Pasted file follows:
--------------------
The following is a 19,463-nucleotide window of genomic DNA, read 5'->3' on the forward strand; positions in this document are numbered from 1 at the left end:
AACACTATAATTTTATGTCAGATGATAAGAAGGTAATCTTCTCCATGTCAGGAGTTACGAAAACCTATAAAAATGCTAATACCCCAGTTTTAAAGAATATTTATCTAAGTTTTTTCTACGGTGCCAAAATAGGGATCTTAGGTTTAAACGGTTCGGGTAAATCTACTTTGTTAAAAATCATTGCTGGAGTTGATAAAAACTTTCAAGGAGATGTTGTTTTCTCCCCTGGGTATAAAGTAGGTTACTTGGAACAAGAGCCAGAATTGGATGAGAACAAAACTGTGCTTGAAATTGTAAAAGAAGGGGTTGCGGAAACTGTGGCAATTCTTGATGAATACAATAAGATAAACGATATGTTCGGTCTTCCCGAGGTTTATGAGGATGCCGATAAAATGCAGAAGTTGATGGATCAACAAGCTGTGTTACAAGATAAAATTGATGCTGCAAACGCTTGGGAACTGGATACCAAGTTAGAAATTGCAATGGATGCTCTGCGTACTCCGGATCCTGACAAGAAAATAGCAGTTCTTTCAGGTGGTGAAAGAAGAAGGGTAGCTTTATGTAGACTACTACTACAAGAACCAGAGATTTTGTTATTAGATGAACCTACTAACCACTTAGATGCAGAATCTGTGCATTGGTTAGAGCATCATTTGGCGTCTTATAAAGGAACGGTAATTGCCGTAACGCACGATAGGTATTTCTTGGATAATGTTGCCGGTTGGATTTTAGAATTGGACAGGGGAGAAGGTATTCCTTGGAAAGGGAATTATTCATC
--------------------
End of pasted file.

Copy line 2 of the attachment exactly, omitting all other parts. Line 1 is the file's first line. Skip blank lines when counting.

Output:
AACACTATAATTTTATGTCAGATGATAAGAAGGTAATCTTCTCCATGTCAGGAGTTACGAAAACCTATAAAAATGCTAATACCCCAGTTTTAAAGAATATTTATCTAAGTTTTTTCTACGGTGCCAAAATAGGGATCTTAGGTTTAAACGGTTCGGGTAAATCTACTTTGTTAAAAATCATTGCTGGAGTTGATAAAAACTTTCAAGGAGATGTTGTTTTCTCCCCTGGGTATAAAGTAGGTTACTTGGAACAAGAGCCAGAATTGGATGAGAACAAAACTGTGCTTGAAATTGTAAAAGAAGGGGTTGCGGAAACTGTGGCAATTCTTGATGAATACAATAAGATAAACGATATGTTCGGTCTTCCCGAGGTTTATGAGGATGCCGATAAAATGCAGAAGTTGATGGATCAACAAGCTGTGTTACAAGATAAAATTGATGCTGCAAACGCTTGGGAACTGGATACCAAGTTAGAAATTGCAATGGATGCTCTGCGTACTCCGGATCCTGACAAGAAAATAGCAGTTCTTTCAGGTGGTGAAAGAAGAAGGGTAGCTTTATGTAGACTACTACTACAAGAACCAGAGATTTTGTTATTAGATGAACCTACTAACCACTTAGATGCAGAATCTGTGCATTGGTTAGAGCATCATTTGGCGTCTTATAAAGGAACGGTAATTGCCGTAACGCACGATAGGTATTTCTTGGATAATGTTGCCGGTTGGATTTTAGAATTGGACAGGGGAGAAGGTATTCCTTGGAAAGGGAATTATTCATC